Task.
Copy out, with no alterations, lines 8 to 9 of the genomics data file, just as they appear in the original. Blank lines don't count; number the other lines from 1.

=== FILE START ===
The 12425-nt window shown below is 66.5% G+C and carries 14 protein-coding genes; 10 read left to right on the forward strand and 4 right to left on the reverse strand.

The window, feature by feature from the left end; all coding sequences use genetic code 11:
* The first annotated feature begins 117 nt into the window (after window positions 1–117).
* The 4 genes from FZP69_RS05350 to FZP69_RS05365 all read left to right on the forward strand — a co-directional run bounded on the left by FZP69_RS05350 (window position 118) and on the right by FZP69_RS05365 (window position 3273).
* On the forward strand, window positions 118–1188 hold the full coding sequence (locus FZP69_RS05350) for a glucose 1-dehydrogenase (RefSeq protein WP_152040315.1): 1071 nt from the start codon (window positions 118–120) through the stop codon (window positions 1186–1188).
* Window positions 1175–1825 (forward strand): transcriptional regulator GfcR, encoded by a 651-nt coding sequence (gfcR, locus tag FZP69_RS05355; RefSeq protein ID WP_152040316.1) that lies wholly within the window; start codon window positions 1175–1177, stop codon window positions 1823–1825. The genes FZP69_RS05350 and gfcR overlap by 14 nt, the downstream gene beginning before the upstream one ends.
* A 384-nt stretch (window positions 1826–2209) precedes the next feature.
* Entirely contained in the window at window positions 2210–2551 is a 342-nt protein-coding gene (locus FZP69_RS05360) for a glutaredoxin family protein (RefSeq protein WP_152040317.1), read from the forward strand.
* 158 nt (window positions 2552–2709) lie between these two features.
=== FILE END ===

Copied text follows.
* Entirely contained in the window at window positions 2210–2551 is a 342-nt protein-coding gene (locus FZP69_RS05360) for a glutaredoxin family protein (RefSeq protein WP_152040317.1), read from the forward strand.
* 158 nt (window positions 2552–2709) lie between these two features.